The one thing that is universal across all the all-star games - and you can bet your ass the Premier League would adopt as well - is that the starting lineups are picked via a fan vote. Fans get to vote for their favorite players, whether they’re deserving or not, and whoever has the most votes gets the starting spot no questions asked. Most of the time, this works and the starters are pretty deserving, but there’s always one who’s there on not much more than his name. Then of course there’s the time where NHL fans banded together to vote John Scott - a perennial 4th line player - into the game. (And to show how much of a farce the “game” is, Scott won MVP.)

If you can’t see where this is going I’ll spell it out for you:

Assuming the match has a North vs South breakdown, since that’s what Boehly mentioned, a fan vote would mean that Erling Haaland - with 10 goals through six matches - would not be in the starting XI because there is no way that Cristiano Ronaldo would lose that vote. If both the fan vote and the ‘every club needs to be represented’ rule were both in play, the fan vote would have the power to knock deserving players out of the game entirely.

Let’s say Manchester United fans all decided they were going to vote Tyrell Malacia in as the starting left back. If the starting XI is made up primarily of United, Liverpool (the two most popular clubs) and City players, then a player like Joao Cancelo would probably miss out due to the reserves having to come from all the other clubs to ensure representation (factoring in that Haaland will be one of the reserves because Ronaldo out-voted him).

In baseball, this “problem” was solved by adding spots to the roster, but if we go above 22 players then we’re getting to the point of very few players even playing 45 minutes in this “game,” in which case what the hell is the point? We could also solve this “problem” by getting rid of the ‘every club must be represented’ rule but then this just turns into a collection of players from the Top Six with some Allan Saint-Maximin’s sprinkled in.

What’s the point of that?


What’s the point is actually a great place to start.

All-star games did originally have a point. The first all-star game was held by Major League Baseball in 1933 to try and boost the fledgling sport during the Great Depression. The idea was simple, put all the best players on the same field.

It worked because this was a novel concept. Fans never got to see all the best players on the same field. Even as we entered the television age the concept worked for the same reason. Not many games got televised, if there was a star player in a different city from you, you rarely got to see him. The all-star game gave you the opportunity to see all of them at once!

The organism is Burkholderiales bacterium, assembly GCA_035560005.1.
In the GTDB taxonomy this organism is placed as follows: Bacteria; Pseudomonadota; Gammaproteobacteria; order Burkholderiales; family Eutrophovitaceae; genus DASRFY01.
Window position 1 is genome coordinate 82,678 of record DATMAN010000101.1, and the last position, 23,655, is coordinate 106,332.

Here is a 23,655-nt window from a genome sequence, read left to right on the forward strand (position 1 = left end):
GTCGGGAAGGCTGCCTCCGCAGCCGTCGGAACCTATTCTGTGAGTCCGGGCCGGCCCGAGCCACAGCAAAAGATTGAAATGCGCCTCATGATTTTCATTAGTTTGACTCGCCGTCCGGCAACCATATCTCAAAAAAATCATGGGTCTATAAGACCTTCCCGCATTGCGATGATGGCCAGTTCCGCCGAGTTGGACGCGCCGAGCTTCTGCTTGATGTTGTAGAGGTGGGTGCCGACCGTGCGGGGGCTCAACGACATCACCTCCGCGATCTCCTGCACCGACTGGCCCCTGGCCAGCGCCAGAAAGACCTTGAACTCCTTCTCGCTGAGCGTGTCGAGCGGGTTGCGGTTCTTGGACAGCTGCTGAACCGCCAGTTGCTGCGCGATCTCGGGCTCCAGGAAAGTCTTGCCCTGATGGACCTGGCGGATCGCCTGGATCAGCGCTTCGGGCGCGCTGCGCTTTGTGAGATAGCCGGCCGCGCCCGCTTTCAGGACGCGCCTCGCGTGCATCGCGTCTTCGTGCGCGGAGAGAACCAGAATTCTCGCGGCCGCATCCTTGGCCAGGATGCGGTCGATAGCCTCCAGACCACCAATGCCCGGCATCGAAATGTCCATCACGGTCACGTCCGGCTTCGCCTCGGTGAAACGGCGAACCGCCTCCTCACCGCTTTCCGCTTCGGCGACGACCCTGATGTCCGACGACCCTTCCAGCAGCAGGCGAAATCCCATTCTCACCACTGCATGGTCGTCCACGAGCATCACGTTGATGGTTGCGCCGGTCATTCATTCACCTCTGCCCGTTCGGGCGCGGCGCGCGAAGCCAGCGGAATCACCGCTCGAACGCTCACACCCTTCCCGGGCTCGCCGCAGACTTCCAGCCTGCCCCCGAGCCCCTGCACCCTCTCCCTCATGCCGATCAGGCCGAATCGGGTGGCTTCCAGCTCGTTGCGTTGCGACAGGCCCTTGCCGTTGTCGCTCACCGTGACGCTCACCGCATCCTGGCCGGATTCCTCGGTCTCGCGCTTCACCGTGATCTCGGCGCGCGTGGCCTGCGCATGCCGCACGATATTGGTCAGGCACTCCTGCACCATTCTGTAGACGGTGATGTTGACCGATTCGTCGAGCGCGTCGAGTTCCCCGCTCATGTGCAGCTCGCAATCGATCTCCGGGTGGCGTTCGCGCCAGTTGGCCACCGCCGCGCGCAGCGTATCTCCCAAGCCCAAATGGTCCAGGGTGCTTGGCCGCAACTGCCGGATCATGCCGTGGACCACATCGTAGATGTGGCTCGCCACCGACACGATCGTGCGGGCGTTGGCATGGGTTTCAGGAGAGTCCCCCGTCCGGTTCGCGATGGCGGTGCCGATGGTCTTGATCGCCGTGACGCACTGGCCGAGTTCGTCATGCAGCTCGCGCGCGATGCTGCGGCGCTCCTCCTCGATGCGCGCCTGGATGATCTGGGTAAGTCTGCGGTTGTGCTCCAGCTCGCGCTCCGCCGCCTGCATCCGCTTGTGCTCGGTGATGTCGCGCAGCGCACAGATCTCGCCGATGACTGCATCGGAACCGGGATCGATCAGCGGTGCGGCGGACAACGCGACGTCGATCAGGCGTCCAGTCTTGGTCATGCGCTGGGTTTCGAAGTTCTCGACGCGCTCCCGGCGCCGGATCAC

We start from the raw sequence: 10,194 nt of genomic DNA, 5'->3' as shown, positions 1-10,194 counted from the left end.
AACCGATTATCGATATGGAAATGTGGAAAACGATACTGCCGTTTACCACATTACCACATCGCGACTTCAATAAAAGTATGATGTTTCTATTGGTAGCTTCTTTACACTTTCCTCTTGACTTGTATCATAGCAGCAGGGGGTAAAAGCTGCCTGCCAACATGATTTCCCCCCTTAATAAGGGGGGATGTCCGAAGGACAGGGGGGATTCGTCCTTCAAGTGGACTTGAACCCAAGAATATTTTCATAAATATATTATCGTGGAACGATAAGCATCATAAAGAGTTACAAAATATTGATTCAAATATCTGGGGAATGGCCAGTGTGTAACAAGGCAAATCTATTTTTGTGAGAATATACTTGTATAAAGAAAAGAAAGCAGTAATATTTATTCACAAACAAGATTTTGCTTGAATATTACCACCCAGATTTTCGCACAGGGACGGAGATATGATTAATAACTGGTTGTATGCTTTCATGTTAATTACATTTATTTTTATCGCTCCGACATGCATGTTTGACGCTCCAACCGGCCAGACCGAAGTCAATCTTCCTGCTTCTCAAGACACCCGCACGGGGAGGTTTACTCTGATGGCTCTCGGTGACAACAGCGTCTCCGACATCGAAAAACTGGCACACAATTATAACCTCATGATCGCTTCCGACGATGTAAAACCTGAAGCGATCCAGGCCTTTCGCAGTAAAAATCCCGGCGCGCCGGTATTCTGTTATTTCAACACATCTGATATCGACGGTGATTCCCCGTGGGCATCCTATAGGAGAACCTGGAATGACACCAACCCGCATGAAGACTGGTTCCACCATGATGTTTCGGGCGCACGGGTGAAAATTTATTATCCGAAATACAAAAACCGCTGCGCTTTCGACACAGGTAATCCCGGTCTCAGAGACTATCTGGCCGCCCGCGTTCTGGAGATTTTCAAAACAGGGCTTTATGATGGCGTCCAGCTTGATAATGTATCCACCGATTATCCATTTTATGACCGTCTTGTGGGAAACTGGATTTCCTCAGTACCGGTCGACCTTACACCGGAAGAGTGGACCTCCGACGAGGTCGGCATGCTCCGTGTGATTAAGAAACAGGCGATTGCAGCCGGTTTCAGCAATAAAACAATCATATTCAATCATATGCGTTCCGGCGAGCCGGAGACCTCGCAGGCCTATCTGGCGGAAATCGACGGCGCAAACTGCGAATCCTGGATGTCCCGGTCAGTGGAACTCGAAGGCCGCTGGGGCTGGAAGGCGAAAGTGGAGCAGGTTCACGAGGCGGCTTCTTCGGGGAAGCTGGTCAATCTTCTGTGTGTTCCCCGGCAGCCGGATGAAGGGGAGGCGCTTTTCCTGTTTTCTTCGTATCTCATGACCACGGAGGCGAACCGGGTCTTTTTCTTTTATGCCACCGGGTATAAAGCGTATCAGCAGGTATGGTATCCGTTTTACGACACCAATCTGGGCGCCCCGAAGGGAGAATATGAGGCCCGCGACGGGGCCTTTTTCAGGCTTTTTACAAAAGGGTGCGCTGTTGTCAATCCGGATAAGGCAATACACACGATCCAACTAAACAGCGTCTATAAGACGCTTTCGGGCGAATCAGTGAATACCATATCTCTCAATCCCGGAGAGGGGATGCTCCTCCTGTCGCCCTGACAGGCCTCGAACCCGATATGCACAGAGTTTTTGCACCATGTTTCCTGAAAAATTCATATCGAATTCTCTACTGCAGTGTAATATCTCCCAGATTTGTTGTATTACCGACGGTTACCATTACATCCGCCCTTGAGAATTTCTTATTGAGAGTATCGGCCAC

Here’s the thing, deep down there is always going to be a desire among fans to see what would happen if you put the best players on a team together and had them play each other. From that perspective, you can see why Boehly has this idea.

Except here’s the kicker. Those teams have to actually play.

The secret to what made all-star games work in the past is the players actually cared. They went there and battled each other and tried to win. You can say there’s a level of pride that older players had but really it simply came down to, they didn’t make a lot of money. The money you got for making the all-star game and the money you got for winning the all-star game made a difference. It was a big deal to them.

These days players make so much money that all-star bonuses are chump change to them. They’re just there to have a good time, attend parties, and make sure they don’t get hurt. The lack of competition has sucked out all interest in the game.

Fans want to see the best players on the same team but they want to see them actually compete and guess what, we already have that! It’s called international football! The World Cup!

Team USA dominates Olympic basketball but everyone still watches because they want to see the best players team up and actually try. When the NHL participated in the Olympics Olympic hockey was fantastic because you got to see the best players join up on Team Canada and when they played Team USA you got great hockey games.

England is simply a collection of some of the best players in the Premier League on a team together competing against the best players other countries have to offer. It’s not a perfect comparison because the Premier League is far more cosmopolitan than any of the American leagues. The best players aren’t all English.

International football still won’t allow you to see a front three of Marcus Rashford, Erling Haaland, and Mohammad Salah, but an all-star game isn’t going to give you what you’re looking for either.

The idea of an all-star front three is appealing because you want to see Salah and Haaland go and dominate against a team that is trying to stop them. You almost want to see the the defenders be powerless to what’s coming at them. All-star games don’t actually provide that. They’d just provide a stage for Salah and Haaland to give 50 percent effort while the opposition stands around letting them do fancy tricks, waiting for their turn on the ball so they could do the same.

Even international football has figured this out. If the game doesn’t matter, the effort is simply not there. That’s why federations all over the world have created nations leagues to increase the amount of “competitive” fixtures and lessen the amount of friendlies each team plays. The UEFA Nations League might be a completely unnecessary tournament, but from an entertainment standpoint, it’s been a success.

Despite international football having the advantage of “the honor of winning a cap” or the possibility that in every friendly you can play your way into a manager’s tournament plans, friendlies are still incredibly dull. To think that players are going to give more effort in a glorified charity match is incredibly naive.

And then of course there’s this.

Trust me, having an all-star game is not the solution you might think it is.